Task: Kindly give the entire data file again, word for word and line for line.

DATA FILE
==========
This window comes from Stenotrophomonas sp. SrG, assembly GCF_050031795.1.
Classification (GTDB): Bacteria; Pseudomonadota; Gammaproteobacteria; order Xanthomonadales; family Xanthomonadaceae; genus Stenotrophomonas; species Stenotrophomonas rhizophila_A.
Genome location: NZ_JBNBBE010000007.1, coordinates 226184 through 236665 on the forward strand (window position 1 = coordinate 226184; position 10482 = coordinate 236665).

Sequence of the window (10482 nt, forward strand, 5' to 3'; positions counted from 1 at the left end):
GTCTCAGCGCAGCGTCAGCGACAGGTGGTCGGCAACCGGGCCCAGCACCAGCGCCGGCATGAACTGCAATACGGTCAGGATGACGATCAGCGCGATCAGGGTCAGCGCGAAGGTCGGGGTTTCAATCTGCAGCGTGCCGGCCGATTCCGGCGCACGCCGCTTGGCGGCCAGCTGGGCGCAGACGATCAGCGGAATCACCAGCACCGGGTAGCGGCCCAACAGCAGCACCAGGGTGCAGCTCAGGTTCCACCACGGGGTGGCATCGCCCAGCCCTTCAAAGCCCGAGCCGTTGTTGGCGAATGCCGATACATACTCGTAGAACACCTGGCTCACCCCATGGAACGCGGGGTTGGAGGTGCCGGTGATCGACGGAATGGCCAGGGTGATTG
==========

This window comes from Stenotrophomonas sp. SrG, assembly GCF_050031795.1.
Classification (GTDB): Bacteria; Pseudomonadota; Gammaproteobacteria; order Xanthomonadales; family Xanthomonadaceae; genus Stenotrophomonas; species Stenotrophomonas rhizophila_A.
Genome location: NZ_JBNBBE010000007.1, coordinates 226184 through 236665 on the forward strand (window position 1 = coordinate 226184; position 10482 = coordinate 236665).

Sequence of the window (10482 nt, forward strand, 5' to 3'; positions counted from 1 at the left end):
GTCTCAGCGCAGCGTCAGCGACAGGTGGTCGGCAACCGGGCCCAGCACCAGCGCCGGCATGAACTGCAATACGGTCAGGATGACGATCAGCGCGATCAGGGTCAGCGCGAAGGTCGGGGTTTCAATCTGCAGCGTGCCGGCCGATTCCGGCGCACGCCGCTTGGCGGCCAGCTGGGCGCAGACGATCAGCGGAATCACCAGCACCGGGTAGCGGCCCAACAGCAGCACCAGGGTGCAGCTCAGGTTCCACCACGGGGTGGCATCGCCCAGCCCTTCAAAGCCCGAGCCGTTGTTGGCGAATGCCGATACATACTCGTAGAACACCTGGCTCACCCCATGGAACGCGGGGTTGGAGGTGCCGGTGATCGACGGAATGGCCAGGGTGATTG